2007 World Series: Adam takes on the big boys
by Simon Young
The field in Day 1 of the Main Event is so large that it is entirely possible to get through it without having to battle against a big-name player. When I tried my luck here last year, for example, I did not face any known biggies until I joined Shannon Shorr's table half-way through Day 2. But for PokerStars player Adam Nilsson, the opposite has happened - he is surrounded by names, and what's more, he is mixing it up with them, building a tidy 63,000 stack.
Adam Nilsson: Cool customer
Sitting with Adam are Team PokerStars' John Duthie, Britain's Marc Goodwin and Rajesh Modha (who won the Poker Million last December), and, just for good measure, Hoyt Corkins. Phew! What's more Adam, from Utkoping, Sweden, got here for nothing, having bought in with his Frequent Player Points, one of the benefits of playing so many cash games online that he reached SuperNova status.
"I have played professionally online at PokerStars for a few years now," he said. "I do not play that many tournaments, but this one is going okay at the moment. It is an interesting table."
Interesting table it certainly is - moments before we talked, John Duthie doubled up against Rajesh Modha when his turned straight overtook Modha's aces. Duthie, who won the Poker Million six years before Modha, now sits on 70,000 chips.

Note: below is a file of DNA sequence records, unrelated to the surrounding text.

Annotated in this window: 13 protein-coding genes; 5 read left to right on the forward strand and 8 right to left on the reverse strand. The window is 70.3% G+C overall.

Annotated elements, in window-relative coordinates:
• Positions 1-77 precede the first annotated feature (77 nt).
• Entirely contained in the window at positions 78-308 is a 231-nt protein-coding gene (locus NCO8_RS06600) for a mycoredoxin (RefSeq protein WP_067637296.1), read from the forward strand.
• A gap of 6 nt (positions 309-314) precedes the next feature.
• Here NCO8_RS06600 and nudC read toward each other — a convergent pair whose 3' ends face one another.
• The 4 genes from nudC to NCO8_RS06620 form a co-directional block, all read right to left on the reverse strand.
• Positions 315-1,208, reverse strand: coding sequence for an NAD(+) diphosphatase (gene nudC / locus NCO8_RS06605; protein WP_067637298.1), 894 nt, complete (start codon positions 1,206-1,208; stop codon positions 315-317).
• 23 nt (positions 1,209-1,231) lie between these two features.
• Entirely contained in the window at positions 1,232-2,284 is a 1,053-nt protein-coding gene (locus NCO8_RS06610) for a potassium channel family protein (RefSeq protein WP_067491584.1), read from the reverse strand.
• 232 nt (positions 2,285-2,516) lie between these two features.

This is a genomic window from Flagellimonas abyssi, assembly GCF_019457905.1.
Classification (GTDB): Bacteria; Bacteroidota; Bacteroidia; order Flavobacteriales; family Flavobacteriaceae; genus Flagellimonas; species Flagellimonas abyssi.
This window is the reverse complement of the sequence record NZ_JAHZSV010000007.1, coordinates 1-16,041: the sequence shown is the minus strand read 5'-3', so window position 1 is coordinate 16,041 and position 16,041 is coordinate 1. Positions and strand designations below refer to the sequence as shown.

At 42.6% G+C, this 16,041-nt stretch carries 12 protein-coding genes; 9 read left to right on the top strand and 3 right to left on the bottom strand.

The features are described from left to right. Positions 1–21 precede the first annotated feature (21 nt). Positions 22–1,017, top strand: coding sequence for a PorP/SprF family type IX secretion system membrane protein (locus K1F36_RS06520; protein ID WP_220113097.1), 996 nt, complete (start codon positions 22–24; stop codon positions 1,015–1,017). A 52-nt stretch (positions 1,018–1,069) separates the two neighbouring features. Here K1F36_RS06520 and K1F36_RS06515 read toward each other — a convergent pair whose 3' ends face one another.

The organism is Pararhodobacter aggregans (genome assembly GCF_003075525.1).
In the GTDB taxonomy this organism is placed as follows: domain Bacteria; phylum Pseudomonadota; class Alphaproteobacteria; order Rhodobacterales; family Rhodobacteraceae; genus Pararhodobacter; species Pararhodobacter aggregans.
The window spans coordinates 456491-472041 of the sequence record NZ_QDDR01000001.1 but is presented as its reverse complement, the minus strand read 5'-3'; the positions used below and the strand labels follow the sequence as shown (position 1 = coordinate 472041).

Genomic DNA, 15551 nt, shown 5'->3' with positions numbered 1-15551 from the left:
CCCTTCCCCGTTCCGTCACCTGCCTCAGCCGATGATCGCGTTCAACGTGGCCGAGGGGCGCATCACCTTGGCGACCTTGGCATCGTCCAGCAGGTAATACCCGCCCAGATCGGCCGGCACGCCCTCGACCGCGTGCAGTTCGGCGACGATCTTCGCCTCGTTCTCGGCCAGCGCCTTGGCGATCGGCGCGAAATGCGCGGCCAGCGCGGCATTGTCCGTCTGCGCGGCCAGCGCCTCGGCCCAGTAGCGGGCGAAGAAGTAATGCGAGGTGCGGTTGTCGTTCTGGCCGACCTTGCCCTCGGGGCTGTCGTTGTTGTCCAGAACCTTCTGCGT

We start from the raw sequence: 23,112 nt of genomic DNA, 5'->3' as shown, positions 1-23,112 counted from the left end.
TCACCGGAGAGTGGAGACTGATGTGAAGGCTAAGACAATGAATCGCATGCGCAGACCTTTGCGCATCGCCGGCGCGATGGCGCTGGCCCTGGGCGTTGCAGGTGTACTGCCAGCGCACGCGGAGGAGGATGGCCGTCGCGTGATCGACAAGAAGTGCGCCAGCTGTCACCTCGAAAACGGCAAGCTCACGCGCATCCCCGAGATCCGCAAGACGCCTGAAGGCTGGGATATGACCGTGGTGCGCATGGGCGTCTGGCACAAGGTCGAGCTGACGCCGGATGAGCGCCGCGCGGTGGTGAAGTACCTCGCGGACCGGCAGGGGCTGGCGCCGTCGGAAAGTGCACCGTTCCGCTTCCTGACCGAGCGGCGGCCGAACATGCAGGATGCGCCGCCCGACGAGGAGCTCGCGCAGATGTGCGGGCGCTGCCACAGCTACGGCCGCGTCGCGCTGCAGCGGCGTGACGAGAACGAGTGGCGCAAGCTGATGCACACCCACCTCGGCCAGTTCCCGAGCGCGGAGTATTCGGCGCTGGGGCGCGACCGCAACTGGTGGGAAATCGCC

PokerStars qualifier Gavin Mackay, whom we featured on the blog earlier, has moved tables and found himself in illustrious company as well. He now has Finland's Patrik Antonius, Britain's Ross Boatman (one quarter of The Hendon Mob) - and Sam Simon, one of the original creators of The Simpsons, for company. Doh!
Nonetheless Gavin, from Manchester in the UK, is holding his own on just over 33,000 after a rollercoaster ride. "I was over 60,000, then dropped to 31,000 when my K-K raise was called by 6-7. The flop came 7 high, I bet, then the other guy goes all in - he hits another 7 on the river and I'm down to 31,000. I then went dropped slowly down to 14,000, but then rivered quad sixes to double up. It's a fun table!"
Gavin Mackay: Up, down, up again